Shadowbird

Shadowbird

And so it begins again…

Shadowbird

Rise, dark Phoenix, touch the sky
Let those who would lay claim
To each prized and precious feather
Try to soar on stolen wings

Their unearned flight as fleeting
As the wind that lifts, embraces you–
Casting them from their pretentious heights.

Even now, you would turn back
Risking gilded, earthbound cage
Borne down by conscience, knowing
It was you alone that gave them faith.

What silly creatures mortals are
To make your feathers into myths
Obliging you to save them from their folly.

Cursed, because you can, their need
A jesse, a lure–their loss
They never dared reach out and touch
The rapid-beating heart within.

A rush of wings, an anguished mortal cry
Abandoned by the gods of their creation
Maybe now they’ll learn to stand…

Only then can they follow you in flight.

 

Copyright 1990-2019 Holly Jahangiri.
Previously published in Walking the Earth: Life’s Perspectives in Poetry.

 

Wrath

It was a dark and stormy night,
When Wrath, the bird of prey, took flight.
Above the wind I heard her cry –
The hunter cast a falcon’s eye
Upon the filthy creatures’ lair
Without regard to foul or fair.
Three eggs – and now, an empty nest;
Three rats – their hunger sated, blessed.
When Wrath, the bird of prey, took flight,
Rapacious in her appetite,
It was a dark and stormy night.

 

Copyright 2001-2019 Holly Jahangiri

A Cheesy Sonnet

A Cheesy Sonnet

Cheese Bored

It all began with a tweet. A gauntlet thrown my direction, picked up in a moment of weakness: boredom. Who can resist the lure of a challenge when they’re bored?

 

I once wrote a sonnet about roadkill. I’m down with an ode to cheese. When I was a kid, my parents owned a store in Daytona Beach: The Cheese Shoppe. My hastily penned poem might stink like yesterday’s Limburger smeared on an old fashioned radiator, but how could I resist it? It’ll pair nicely with that other sonnet.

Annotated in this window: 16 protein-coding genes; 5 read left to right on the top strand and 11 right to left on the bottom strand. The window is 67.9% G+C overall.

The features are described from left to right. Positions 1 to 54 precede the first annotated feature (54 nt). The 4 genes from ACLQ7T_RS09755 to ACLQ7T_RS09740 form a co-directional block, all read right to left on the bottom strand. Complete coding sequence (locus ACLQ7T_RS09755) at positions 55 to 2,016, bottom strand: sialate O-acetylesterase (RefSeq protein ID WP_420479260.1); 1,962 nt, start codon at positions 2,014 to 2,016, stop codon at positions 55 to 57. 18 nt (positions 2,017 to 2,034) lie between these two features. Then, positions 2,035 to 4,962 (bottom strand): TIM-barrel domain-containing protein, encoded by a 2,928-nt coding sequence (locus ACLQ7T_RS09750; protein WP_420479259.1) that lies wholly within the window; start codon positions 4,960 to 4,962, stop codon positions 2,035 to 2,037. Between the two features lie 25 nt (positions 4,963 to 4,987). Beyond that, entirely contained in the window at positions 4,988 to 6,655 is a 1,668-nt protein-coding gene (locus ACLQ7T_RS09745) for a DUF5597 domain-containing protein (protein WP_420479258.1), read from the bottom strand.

Feel Free to Dis a Brie, But I Think It’s Gouda’nuff!

It began as a sonnet on cheddar
But a Limburger Limerick is better
And there’s nothing to lose
When singing the bleus –
If a lady would sing, you should let her.

Okay, that’s not “beautiful.” Let’s try this again, with a purely autobiographical sonnet.

Cheese Wheel of Life

“I’ve a craving,” I said, “Grilled Havarti on rye,
With horseradish–a copious slather!”
“But we’ve just finished dinner,” he said, with a sigh. 
“Chocolate cake!” he said. “Wouldn’t you rather–?”

“Well, I might, but we wouldn’t,” I said, with a wink, 
Looking down at my over-large belly.
And that’s when I brought proud Papa to the brink:
“Blue cheese! Habanero! And jelly!”

“Gorgonzola?” he asked. “Chocolate and chips?”
I nodded and grinned my unbridled delight.
“With mangoes and brie? From your ears to my lips!”
We danced through the groceries all night.

Now we are three, and oh, sweet Baby Bel–
What pairs well with strained carrots and white zinfandel?

 

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Sunny Sundays

Sunny Sundays

Cooler temperatures, blue skies, and sunshine mean one thing: long walks in the park. Kickerillo-Mischer is still top of my list of favorites. The alligators haven’t been spotted in the lake since Hurricane Harvey; I’ve asked a few times. But that’s good news for the raptors, apparently; the fish are more plentiful and a large osprey was circling the lake, diving for his dinner, skimming the surface of the water. Graceful, snow-white herons watched from the shore. Even a gaggle of geese strutted about in the woods.

Chinese geese are so called because they descend from the wild swan geese of Asia. According to Ashton Waterfowl, “there are two kinds of Chinese geese: those that hate the world and everything that moves within it, and those which have to be picked up and carried to their shed. They are so tame that they prefer to stand around your feet and won’t be driven.”

My experience with geese up until this weekend has been limited to wild Canada geese, and they’ve invariably been of the first type. While camping with my son at Lake Somerville, many years ago, I encountered a small flock of Canada geese. I gave the giant birds a wide berth, as three teenaged girls approached, presumably to pet the cute beasts. “Stop. No. Don’t,” I thought, silently, not even bothering to channel my inner Willy Wonka. Those girls ran through five campsites without stopping to ask permission to enter. The birds grew bored by the fourth. 

This flock of Chinese geese waddled right by me, their feathers unflapped. 

Listen While Reading!

A walk in the park is a great way to burn calories! Homemade traditional Scottish Shortbread is a great way to replace them:

Cream together two softened sticks of butter and a half cup of sugar. Mix in 9 ozs. of all-purpose flour. Bake at 300º F for 35 minutes. Cut and let cool, or scoop out of the pan with a spoon and eat warm!

Almost too easy…